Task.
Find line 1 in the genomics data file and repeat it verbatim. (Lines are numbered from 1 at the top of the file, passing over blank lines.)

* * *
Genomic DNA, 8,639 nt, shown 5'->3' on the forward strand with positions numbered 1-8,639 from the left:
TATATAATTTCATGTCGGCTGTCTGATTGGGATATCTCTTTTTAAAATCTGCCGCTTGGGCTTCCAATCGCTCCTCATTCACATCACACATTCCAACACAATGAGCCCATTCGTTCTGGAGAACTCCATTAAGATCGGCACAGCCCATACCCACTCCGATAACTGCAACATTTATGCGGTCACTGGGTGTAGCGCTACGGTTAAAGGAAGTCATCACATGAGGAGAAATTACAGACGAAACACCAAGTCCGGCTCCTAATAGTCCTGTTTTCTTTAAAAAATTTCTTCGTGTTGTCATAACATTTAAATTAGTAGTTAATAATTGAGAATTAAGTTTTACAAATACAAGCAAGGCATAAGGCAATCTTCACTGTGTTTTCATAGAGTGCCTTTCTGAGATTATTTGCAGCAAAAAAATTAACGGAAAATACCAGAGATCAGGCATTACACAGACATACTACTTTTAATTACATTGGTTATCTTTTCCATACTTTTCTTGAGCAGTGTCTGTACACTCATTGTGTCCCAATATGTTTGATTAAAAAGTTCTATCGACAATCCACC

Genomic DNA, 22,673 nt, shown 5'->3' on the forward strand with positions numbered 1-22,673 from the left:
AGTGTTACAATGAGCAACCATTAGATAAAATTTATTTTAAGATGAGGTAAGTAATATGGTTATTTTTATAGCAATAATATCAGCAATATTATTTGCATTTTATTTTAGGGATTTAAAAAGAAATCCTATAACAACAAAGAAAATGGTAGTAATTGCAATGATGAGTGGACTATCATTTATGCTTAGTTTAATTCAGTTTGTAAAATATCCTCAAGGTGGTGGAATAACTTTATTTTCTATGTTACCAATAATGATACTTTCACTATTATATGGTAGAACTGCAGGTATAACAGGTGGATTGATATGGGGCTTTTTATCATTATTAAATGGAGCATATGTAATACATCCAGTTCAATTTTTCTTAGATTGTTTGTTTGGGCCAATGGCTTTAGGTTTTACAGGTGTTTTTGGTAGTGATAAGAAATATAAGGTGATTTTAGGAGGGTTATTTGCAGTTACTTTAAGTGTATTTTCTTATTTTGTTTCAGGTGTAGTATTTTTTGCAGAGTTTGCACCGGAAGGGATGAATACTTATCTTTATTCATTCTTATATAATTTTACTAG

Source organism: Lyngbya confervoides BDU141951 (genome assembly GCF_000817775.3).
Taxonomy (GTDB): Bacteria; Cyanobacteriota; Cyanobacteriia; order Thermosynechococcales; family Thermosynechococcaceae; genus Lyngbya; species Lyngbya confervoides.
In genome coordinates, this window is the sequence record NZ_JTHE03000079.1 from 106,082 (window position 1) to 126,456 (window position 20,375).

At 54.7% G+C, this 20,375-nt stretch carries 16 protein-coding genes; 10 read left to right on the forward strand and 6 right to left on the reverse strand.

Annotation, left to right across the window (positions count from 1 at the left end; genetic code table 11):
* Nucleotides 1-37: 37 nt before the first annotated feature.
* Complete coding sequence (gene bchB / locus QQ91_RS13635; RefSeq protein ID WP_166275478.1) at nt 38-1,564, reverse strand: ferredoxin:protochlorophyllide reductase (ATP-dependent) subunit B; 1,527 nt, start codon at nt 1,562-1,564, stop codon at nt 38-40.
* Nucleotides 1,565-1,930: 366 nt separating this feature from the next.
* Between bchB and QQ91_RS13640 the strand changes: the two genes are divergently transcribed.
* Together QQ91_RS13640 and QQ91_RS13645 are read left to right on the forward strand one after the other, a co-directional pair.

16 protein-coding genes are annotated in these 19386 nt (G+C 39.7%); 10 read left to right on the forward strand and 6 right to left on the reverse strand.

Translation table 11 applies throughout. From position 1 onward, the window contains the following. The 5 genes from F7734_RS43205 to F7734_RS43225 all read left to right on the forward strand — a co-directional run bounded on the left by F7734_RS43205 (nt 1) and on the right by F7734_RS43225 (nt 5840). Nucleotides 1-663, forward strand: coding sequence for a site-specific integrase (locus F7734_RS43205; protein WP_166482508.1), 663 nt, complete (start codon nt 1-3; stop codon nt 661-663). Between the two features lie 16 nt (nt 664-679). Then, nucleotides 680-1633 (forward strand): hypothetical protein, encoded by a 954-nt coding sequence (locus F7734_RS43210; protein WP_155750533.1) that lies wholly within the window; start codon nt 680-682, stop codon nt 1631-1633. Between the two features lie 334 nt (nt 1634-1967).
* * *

Genomic DNA, 8,639 nt, shown 5'->3' on the forward strand with positions numbered 1-8,639 from the left: